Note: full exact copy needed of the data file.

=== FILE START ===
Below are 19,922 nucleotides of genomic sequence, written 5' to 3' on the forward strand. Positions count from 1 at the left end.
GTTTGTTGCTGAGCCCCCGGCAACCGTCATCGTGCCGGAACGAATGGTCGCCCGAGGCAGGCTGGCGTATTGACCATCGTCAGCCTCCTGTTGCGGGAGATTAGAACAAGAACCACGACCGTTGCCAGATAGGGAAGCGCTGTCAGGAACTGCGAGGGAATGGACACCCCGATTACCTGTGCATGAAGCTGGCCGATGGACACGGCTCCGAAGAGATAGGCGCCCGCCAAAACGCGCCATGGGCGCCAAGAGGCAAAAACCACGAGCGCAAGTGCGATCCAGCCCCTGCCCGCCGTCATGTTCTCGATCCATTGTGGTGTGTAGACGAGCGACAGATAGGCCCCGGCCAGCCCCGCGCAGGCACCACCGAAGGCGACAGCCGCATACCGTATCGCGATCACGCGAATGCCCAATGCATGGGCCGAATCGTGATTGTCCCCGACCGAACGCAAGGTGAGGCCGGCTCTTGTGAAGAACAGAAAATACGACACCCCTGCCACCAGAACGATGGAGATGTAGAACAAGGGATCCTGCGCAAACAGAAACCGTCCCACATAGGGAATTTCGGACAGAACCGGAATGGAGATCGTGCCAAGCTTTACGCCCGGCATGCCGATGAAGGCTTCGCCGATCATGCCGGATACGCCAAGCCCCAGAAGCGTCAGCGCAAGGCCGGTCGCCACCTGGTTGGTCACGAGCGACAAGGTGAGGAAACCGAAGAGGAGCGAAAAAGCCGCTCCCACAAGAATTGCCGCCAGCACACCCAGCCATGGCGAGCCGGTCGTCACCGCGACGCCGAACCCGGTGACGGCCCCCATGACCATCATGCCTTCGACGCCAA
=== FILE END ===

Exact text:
Below are 19,922 nucleotides of genomic sequence, written 5' to 3' on the forward strand. Positions count from 1 at the left end.
GTTTGTTGCTGAGCCCCCGGCAACCGTCATCGTGCCGGAACGAATGGTCGCCCGAGGCAGGCTGGCGTATTGACCATCGTCAGCCTCCTGTTGCGGGAGATTAGAACAAGAACCACGACCGTTGCCAGATAGGGAAGCGCTGTCAGGAACTGCGAGGGAATGGACACCCCGATTACCTGTGCATGAAGCTGGCCGATGGACACGGCTCCGAAGAGATAGGCGCCCGCCAAAACGCGCCATGGGCGCCAAGAGGCAAAAACCACGAGCGCAAGTGCGATCCAGCCCCTGCCCGCCGTCATGTTCTCGATCCATTGTGGTGTGTAGACGAGCGACAGATAGGCCCCGGCCAGCCCCGCGCAGGCACCACCGAAGGCGACAGCCGCATACCGTATCGCGATCACGCGAATGCCCAATGCATGGGCCGAATCGTGATTGTCCCCGACCGAACGCAAGGTGAGGCCGGCTCTTGTGAAGAACAGAAAATACGACACCCCTGCCACCAGAACGATGGAGATGTAGAACAAGGGATCCTGCGCAAACAGAAACCGTCCCACATAGGGAATTTCGGACAGAACCGGAATGGAGATCGTGCCAAGCTTTACGCCCGGCATGCCGATGAAGGCTTCGCCGATCATGCCGGATACGCCAAGCCCCAGAAGCGTCAGCGCAAGGCCGGTCGCCACCTGGTTGGTCACGAGCGACAAGGTGAGGAAACCGAAGAGGAGCGAAAAAGCCGCTCCCACAAGAATTGCCGCCAGCACACCCAGCCATGGCGAGCCGGTCGTCACCGCGACGCCGAACCCGGTGACGGCCCCCATGACCATCATGCCTTCGACGCCAA